Paris Attacks Show How Gun Laws Get People Killed
13 Nov 2015
Tonight’s attacks that resulted in more than 120 deaths around Paris show how restrictive gun laws get people killed.
France has laws against murder. And yet, a group of killers broke those laws and went on a rampage.
Tougher laws against murder won’t stop murder.
Likewise for guns.
France has some of the most restrictive firearm laws in Europe. You aren’t allowed to buy, transport or shoot a gun without a license and registration or authorization. You aren’t allowed to own more than 10 cartridge magazines per firearm. You aren’t allowed to own more than 1,000 rounds of ammunition per firearm. You must carry the payment receipt for each firearm you are transporting.
You aren’t allowed to run around the street with a gun and shoot people. You aren’t allowed to storm a concert hall and massacre the audience.
And yet, that’s what happened in Paris tonight.
Murderers don’t obey the law. Terrorists don’t obey the law. Neither do rapists, thieves, drug dealers or home invaders.
No matter how many authorizations, background checks, controls, licences, limits, permissions, permits, registrations, regulations and restrictions we put into our laws, criminals just don’t care.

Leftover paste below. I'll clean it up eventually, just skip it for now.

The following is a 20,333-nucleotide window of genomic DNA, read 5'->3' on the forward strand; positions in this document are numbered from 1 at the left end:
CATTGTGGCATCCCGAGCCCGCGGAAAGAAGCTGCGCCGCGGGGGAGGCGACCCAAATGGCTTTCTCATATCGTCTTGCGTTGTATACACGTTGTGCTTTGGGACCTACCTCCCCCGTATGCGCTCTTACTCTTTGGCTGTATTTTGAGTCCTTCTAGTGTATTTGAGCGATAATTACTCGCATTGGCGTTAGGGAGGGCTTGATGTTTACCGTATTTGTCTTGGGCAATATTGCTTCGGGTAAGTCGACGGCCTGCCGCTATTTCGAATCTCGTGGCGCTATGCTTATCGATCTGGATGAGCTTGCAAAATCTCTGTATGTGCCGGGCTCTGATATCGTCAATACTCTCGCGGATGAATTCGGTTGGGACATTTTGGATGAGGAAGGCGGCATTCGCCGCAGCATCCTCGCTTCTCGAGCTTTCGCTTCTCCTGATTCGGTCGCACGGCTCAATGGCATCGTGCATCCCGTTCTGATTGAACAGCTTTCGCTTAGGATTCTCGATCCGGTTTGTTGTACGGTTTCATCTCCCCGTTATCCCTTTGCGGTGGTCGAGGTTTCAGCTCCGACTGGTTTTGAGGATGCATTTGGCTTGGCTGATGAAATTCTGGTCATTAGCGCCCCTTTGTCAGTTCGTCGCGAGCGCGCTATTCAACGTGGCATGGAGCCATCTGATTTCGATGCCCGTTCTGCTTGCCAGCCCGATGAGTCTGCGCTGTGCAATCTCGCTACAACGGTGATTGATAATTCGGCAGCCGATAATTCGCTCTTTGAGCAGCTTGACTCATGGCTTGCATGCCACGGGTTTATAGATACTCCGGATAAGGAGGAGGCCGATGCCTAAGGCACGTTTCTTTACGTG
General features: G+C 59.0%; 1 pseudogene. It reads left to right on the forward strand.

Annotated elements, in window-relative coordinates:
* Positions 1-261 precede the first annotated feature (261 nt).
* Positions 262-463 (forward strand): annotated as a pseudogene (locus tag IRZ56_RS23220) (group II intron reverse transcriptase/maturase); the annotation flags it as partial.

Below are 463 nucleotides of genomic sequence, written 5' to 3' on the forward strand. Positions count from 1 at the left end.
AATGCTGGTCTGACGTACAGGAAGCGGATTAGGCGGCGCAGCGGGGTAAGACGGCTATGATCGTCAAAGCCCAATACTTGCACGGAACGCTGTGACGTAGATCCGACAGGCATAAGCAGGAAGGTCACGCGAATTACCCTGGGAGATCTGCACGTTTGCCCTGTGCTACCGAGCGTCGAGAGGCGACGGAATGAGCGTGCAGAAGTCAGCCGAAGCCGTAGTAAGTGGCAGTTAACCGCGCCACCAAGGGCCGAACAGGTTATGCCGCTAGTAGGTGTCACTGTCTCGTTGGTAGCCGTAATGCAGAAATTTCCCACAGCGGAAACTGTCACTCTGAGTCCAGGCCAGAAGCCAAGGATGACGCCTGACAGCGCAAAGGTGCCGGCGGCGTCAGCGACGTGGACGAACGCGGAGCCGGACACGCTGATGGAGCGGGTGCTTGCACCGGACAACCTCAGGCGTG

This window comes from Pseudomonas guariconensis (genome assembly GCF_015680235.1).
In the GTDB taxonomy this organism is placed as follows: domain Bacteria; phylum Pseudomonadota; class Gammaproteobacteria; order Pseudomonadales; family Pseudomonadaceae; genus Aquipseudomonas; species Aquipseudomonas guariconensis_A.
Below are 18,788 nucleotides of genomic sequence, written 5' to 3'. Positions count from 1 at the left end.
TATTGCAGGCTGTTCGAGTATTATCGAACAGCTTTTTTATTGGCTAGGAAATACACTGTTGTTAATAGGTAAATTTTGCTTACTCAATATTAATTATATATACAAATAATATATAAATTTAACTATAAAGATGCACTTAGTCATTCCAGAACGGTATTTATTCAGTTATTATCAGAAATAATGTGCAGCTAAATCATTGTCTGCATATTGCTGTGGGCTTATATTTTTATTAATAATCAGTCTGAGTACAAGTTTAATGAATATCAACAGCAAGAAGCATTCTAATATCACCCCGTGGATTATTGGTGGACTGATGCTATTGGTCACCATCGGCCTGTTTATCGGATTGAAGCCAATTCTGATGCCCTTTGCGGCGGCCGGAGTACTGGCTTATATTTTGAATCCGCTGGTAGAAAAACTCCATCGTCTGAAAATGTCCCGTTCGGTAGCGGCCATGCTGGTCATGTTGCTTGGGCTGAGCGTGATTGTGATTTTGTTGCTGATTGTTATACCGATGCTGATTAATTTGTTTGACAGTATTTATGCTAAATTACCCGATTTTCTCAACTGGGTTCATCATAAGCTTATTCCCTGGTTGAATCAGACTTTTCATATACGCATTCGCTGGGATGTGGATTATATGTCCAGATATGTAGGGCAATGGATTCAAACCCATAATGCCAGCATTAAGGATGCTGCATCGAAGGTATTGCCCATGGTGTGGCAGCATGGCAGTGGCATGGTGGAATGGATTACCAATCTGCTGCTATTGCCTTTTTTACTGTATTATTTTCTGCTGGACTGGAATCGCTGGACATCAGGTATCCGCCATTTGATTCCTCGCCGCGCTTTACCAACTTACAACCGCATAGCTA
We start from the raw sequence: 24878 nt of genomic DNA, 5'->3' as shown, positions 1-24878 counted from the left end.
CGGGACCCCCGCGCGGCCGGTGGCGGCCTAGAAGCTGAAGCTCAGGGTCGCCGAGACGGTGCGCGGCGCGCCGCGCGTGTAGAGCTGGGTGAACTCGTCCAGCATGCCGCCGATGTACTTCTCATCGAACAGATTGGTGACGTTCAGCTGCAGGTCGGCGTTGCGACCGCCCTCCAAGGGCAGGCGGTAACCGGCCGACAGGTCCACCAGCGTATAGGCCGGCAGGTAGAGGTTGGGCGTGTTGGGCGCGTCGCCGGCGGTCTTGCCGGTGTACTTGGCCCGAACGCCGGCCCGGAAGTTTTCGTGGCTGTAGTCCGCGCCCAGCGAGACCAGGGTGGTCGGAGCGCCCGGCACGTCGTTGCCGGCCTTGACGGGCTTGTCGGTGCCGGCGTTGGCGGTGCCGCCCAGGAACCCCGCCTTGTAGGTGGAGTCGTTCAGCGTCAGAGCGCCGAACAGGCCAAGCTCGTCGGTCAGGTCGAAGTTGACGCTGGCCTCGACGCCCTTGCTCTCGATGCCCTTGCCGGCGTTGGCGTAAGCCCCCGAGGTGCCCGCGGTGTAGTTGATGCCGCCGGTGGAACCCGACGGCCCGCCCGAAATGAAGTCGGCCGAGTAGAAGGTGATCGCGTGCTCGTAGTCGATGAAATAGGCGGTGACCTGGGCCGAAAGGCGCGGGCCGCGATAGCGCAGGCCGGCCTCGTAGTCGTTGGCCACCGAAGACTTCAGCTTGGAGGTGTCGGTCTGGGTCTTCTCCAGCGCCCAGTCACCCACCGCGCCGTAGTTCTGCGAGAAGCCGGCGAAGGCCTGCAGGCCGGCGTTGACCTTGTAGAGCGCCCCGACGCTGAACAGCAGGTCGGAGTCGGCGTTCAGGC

Restrictive gun laws get people killed because people falsely believe the laws make them safe.
Actually, it’s worse than that.
The very people who might protect us — private citizens who spend hundreds or thousands of hours developing their judgment, their skill and their knowledge about firearms, shooting and the law — do obey the law. And in Canada, as in many countries, laws and policies prevent civilians from being armed. Our guns must be locked in a safe. Self-defence isn’t a legitimate reason to buy guns.
Besides creating a false sense of safety, restrictive gun laws fail to disarm the bad guys, but they do disarm the good guys.
As tonight’s massacres across Paris reminded the world, restrictive gun laws get lots of innocent people killed.
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